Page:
The concept came about when, during his PhD research, Dr Minnaar discovered that honeybees are inefficient at pollinating crops. Dr Minnaar and Dr De Jager then combined their expertise and jointly explored the insights into honeybee foraging behaviour and the crop-pollination service industry to create this beehive system.
The first trial experiments began last year and the researchers are currently conducting field trials on the latest prototype at SU, where Dr Minnaar is doing a postdoctoral fellowship.
Dr Corneile Minnaar: Department of Botany and Zoology, SU
Dr Marinus de Jager: Department of Conservation Ecology and Entomology, SU
Innovus TIA Seed Fund track record
Since 2014, SU has received TIA Seed Fund investments for 48 projects valuing more than R18 500 000, supported the creation of 33 new partnerships, secured 10 licence deals and established eight start-up companies. Innovus has successfully secured over R15 000 000 in second-round funding for seed-funded projects from other funding sources.
From concept to creation
The Innovus Technology Transfer division protects and commercialises the research results of SU researchers. Innovus has been highly successful in attracting TIA Seed Fund investments for research projects. The TIA Seed Fund allows for streamlined local decision-making and does not claim royalties or equity in projects that achieve commercial success. However, TIA does retain first right of approval to fund the further development of the outputs of the programme.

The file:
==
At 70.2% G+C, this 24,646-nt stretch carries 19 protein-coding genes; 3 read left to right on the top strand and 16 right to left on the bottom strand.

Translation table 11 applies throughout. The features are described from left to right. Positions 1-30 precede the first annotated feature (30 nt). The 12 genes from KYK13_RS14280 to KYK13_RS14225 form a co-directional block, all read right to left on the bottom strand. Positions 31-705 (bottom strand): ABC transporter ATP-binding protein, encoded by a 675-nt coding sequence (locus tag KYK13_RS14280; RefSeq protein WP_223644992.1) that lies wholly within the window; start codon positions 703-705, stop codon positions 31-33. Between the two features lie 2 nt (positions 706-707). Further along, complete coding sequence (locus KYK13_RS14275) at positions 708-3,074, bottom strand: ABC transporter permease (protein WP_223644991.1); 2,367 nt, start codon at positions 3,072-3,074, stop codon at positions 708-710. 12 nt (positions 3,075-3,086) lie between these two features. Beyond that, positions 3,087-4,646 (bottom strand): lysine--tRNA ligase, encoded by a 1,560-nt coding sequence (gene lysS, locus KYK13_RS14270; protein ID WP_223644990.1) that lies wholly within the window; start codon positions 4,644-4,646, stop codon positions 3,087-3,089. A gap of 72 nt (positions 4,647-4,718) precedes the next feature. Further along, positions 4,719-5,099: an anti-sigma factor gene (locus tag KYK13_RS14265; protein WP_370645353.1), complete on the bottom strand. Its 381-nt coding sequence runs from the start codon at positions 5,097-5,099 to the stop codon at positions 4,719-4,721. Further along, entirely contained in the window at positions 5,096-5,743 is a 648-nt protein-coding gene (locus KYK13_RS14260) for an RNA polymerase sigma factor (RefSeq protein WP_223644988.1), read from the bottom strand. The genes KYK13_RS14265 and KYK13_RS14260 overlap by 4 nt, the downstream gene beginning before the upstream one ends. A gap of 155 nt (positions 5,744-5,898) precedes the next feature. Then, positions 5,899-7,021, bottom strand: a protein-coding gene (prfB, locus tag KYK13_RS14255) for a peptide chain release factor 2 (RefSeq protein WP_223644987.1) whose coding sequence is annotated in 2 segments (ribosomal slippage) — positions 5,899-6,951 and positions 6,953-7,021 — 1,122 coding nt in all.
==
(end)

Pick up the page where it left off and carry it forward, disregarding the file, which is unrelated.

SU researchers working on a project or a concept that has commercialisation potential can benefit from the support services that Innovus provides. The support services include the management of core commercialisation activities: evaluating the commercial potential of the research, patent filing, technology or research licencing and facilitating the establishment of a spinout company.
Innovus Technology Transfer Managers Nolene Singh and Joubert de Wet invite University researchers to make contact at firstname.lastname@example.org or to sign up for the Innovus newsletter to stay in touch and in tune with news and events.
Please stay in touch for further news on the next call for TIA Seed Fund applications call.
For further information on the TIA Seed Fund application process, please click here.
Our doors are open to help our researchers progress and move through all the commercialisation stages – from concept creation to expansion – creating new opportunities and entrepreneurial experiences.